By Helene Mauchlen

With corona virus stealing the news agenda and dictating our activity; (and you can’t say that going anywhere other than local to ride is essential in the current emergency), it great to see how the horse world is mostly playing its part in the standstill. Equine welfare, 1:1 coaching, indoor arenas and our vital support services; farriers, vets etc. are all recognised as crucial to health, safety and welfare and therefore protected in all tiers. So as an industry we manage but we worry about the many SMEs, riding schools and competition centres in tier 3 that form such a vital function. BHS Scotland is giving advice and support 24/7 and will continue to do so if its required.

Amid the preoccupation and fog are some future proofing chinks of light that show how out of even the darkest times comes hope. It has been a privilege and a mood lifter to see how the Moredun Equine Grass Fund has used the year to progress in a way that was unimaginable 12 months ago. (so much was unimaginable 12 months ago). Now they are launching a massive “multifactorial” project looking at every aspect of this devastating disease and they are employing a research fellow, creating a biobank for samples and looking at all the environmental factors surrounding an outbreak. All science will join, and the BHS will support the evidence gathering process. As with all the best projects its to be a massive partnership involving a crucible process which brings all emerging science round the table leaving no stone (literally) unturned. Talk of hopeful!

Practically we are planning grassland days next year to support this project, as good management and a de-stressing routine goes a long way to protecting the horse and the environment. We are thinking of including seed mixes, trees & hedges, shelter, soil care and a close look at husbandry approaches including worming, supplements, feeding, watering and company.

Then there was a privileged trip for me to Leuchars in Fife to learn all about the remounting of a Scottish Regiment that will bring back The Royal Scots Dragoon Guards’ ‘terrible grey horses.’ It is 205 years since the Battle of Waterloo when Napoleon; on witnessing a charge of the Royal Scots Greys was loosely translated as saying “Those terrible grey horses! How they strive.” Forever and today professional soldiers and the whole of Scotland celebrates the past, present and future of the Scots Greys. The British army’s most colourful and better-known cavalry regiment and now there are plans to see the greys in ceremonial action in Scotland again – how hopeful is that? It was moving to see SCOTS DG band playing at the cenotaph last Sunday as we held our two minutes silence.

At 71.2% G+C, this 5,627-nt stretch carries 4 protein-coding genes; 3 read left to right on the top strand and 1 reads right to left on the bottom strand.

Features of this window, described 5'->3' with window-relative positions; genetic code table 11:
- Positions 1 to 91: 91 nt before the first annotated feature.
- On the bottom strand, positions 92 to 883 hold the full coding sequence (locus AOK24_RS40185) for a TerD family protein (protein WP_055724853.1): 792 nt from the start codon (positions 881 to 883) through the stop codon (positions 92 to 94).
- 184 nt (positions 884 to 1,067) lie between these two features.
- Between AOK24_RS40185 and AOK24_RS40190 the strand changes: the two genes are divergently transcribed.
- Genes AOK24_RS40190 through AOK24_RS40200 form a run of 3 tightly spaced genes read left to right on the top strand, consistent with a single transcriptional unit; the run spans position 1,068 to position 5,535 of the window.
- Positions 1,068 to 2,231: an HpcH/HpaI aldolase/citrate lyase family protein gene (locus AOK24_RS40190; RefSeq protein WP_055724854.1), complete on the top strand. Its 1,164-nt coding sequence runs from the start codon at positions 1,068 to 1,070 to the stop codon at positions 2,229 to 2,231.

A constructive meeting was held recently between The British Horse Society Scotland and Royal Scots Dragoon Guards to discuss equestrian training for army personnel working towards undertaking ceremonial duties mounted on the iconic Scottish military grey horses. The BHS Equestrian Excellence Pathway will be used to take riders through spur courses from non-rider to rider in quick time. This is a great partnership bringing benefits to both the SCOTS DG and The British Horse Society. BHS Scotland was a delighted to be presented with an amazing history of the Regiment and hear the long-term plans to “Rally the Greys” once again.

Picture from L to R

Cpl Ian Pragnell

Lt Alex Humphries

Capt Michael Houstoun

Mrs Loraine Young BHS Scotland Chairman

Helene Mauchlen BHS Scotland National Manager